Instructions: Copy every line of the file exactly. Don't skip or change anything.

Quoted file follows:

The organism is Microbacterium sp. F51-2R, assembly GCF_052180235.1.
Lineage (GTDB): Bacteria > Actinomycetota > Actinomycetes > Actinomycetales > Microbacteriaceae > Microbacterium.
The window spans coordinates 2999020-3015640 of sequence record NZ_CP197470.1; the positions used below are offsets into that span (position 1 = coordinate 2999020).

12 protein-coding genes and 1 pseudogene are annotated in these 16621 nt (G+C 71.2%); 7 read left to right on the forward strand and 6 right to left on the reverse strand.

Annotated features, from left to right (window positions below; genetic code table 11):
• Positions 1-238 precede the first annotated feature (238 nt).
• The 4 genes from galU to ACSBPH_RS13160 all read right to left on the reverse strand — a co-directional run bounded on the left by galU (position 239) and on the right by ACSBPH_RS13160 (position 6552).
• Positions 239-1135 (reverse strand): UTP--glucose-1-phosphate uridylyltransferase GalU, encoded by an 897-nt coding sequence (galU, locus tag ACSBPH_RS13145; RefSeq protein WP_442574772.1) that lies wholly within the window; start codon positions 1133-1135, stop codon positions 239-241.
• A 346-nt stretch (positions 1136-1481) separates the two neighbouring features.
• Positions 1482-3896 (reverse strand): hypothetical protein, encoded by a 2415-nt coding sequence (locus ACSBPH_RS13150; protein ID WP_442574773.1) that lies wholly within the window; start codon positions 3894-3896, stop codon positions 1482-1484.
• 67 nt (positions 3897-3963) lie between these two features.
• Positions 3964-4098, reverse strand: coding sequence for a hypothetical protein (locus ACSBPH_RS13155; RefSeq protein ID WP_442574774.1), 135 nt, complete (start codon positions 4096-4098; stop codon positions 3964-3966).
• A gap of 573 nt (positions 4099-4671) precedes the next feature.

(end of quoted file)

The organism is Microbacterium sp. F51-2R, assembly GCF_052180235.1.
Lineage (GTDB): Bacteria > Actinomycetota > Actinomycetes > Actinomycetales > Microbacteriaceae > Microbacterium.
The window spans coordinates 2999020-3015640 of sequence record NZ_CP197470.1; the positions used below are offsets into that span (position 1 = coordinate 2999020).

12 protein-coding genes and 1 pseudogene are annotated in these 16621 nt (G+C 71.2%); 7 read left to right on the forward strand and 6 right to left on the reverse strand.

Annotated features, from left to right (window positions below; genetic code table 11):
• Positions 1-238 precede the first annotated feature (238 nt).
• The 4 genes from galU to ACSBPH_RS13160 all read right to left on the reverse strand — a co-directional run bounded on the left by galU (position 239) and on the right by ACSBPH_RS13160 (position 6552).
• Positions 239-1135 (reverse strand): UTP--glucose-1-phosphate uridylyltransferase GalU, encoded by an 897-nt coding sequence (galU, locus tag ACSBPH_RS13145; RefSeq protein WP_442574772.1) that lies wholly within the window; start codon positions 1133-1135, stop codon positions 239-241.
• A 346-nt stretch (positions 1136-1481) separates the two neighbouring features.
• Positions 1482-3896 (reverse strand): hypothetical protein, encoded by a 2415-nt coding sequence (locus ACSBPH_RS13150; protein ID WP_442574773.1) that lies wholly within the window; start codon positions 3894-3896, stop codon positions 1482-1484.
• 67 nt (positions 3897-3963) lie between these two features.
• Positions 3964-4098, reverse strand: coding sequence for a hypothetical protein (locus ACSBPH_RS13155; RefSeq protein ID WP_442574774.1), 135 nt, complete (start codon positions 4096-4098; stop codon positions 3964-3966).
• A gap of 573 nt (positions 4099-4671) precedes the next feature.